Connecting global and local mission: 'No one is irrelevant'
Bjorn Peterson’s involvement with the ELCA and its Global Mission gatherings has him all fired up about the church. “I think it’s the most exciting time ever to be in the ELCA,” he says. “The church is not dying. It’s being pruned … and there’s a new kind of blossom that looks different from what the plant used to.”
The 28-year-old Lutheran from Bend, Ore., is careful to add that this isn’t about throwing out the old to bring in the new. “This is the trajectory of where the church has been going. It’s not separate from where the church has been but is the natural consequence of it.”
Bjorn, who attended the mission gathering held April 23-24, 2010, at Our Savior’s Lutheran Church in Eau Claire, Wis., says he hears some people say they don’t recognize the church anymore. He encourages them to see the changes as “God’s evolution of what has been to what is to be” and says it’s a natural progression.
It’s not about some people being irrelevant. It’s about “how God is becoming relevant to new people and how we can all get behind that,” says Bjorn. “No one is irrelevant.”
The mission gatherings (there are seven of them around the country in 2010) are a great place for conversations, Bjorn says -- conversations about connecting global and local mission work, about working side by side no matter what age, about how the church is moving from colonialism to creating in a collaborative way.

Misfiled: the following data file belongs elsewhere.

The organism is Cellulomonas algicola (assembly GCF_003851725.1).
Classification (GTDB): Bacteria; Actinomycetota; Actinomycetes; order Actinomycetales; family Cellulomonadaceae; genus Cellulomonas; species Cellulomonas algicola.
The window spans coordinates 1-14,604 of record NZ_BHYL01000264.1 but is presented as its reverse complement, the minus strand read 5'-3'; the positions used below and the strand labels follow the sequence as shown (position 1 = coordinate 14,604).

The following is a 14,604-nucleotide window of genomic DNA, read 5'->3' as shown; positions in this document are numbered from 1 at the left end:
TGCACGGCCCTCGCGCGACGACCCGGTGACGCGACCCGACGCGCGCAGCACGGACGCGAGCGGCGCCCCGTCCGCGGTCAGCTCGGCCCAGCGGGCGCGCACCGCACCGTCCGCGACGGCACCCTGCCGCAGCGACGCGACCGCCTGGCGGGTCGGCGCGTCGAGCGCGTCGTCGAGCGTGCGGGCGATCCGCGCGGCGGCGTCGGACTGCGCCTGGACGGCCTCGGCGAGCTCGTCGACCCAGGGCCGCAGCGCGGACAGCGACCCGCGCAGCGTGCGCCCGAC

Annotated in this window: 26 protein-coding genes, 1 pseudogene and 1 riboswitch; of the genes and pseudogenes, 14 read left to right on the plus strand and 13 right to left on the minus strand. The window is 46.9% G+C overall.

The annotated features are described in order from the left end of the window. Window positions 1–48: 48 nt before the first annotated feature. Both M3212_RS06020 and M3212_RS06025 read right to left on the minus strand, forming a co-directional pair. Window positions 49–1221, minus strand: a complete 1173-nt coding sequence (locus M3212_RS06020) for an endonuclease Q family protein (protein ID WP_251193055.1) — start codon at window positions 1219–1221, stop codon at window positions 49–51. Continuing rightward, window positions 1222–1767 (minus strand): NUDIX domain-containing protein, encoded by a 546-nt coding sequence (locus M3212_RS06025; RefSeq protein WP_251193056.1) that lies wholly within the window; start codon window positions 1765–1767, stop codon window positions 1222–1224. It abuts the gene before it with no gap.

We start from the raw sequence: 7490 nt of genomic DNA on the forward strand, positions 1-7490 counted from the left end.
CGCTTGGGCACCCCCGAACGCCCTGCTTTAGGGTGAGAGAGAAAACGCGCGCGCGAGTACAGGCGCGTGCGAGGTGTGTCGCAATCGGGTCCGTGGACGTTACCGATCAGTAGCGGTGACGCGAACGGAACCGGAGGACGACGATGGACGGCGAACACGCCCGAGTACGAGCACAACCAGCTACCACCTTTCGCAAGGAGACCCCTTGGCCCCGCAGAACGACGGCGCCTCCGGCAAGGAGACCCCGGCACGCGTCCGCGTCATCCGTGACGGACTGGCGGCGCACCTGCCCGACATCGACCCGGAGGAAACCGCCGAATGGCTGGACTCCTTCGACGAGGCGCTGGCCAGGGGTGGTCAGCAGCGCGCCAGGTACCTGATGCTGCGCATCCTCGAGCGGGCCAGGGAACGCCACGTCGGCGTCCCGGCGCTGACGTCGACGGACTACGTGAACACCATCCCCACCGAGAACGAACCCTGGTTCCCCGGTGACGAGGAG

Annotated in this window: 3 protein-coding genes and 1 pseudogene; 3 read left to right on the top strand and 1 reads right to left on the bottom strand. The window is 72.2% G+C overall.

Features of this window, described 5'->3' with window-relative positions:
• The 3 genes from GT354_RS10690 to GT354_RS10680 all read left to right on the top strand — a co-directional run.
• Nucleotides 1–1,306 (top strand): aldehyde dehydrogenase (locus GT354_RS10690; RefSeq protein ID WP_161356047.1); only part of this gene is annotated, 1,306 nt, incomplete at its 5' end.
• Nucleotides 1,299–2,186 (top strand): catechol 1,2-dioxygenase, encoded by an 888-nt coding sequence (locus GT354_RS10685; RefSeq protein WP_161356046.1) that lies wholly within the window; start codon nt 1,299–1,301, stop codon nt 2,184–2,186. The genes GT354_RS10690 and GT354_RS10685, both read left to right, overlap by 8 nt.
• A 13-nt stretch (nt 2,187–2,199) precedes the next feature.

The conversations are about expanding capacity, says Bjorn. That gets at the heart of the ELCA’s emphasis on accompaniment as the model for both global and local mission.
The ELCA’s resource materials on mission define this model as walking together in such a way that “gifts, resources and experiences are shared with mutual advice and admonition to deepen and expand our work within God’s mission.”
Take the Lutheran Church of Haiti, for example. ELCA World Hunger funds are assisting the recovery from the January 2010 earthquake -- but decisions about the type of help are made through local congregation councils, and the response uses the local infrastructure.
In Carrefour, Haiti, leaders of the local Lutheran congregation spoke with people in their community such as Eliossane Jeune, who said, “We are scared to live in concrete homes. We would rather build out of metal sheets and pray for the Lord’s safety during the hurricane season.”
So the Lutheran Church of Haiti’s response now includes addressing the psychosocial needs of Eliossane and others like him. The response uses local agencies and organizations to get the work done.
For many years the ELCA held two or three Global Mission Events annually. These gatherings were large and focused more on individual participation.
The new mission gatherings are congregation-based. They focus on teams from local congregations learning new skills for mission both in their area and globally. The gatherings are designed to increase the capacity of congregations for mission -- exactly what Bjorn meant when he said conversations at the gatherings are about expanding capacity.
As Bjorn puts it, “The message isn’t, ‘You stop talking and listen; I’ll talk.’ The message is, ‘Let’s continue to talk.’” He hopes the conversations continue and that they are mutual. That’s what keeps him fired up both for mission work globally and in his congregation, Nativity Lutheran in Bend.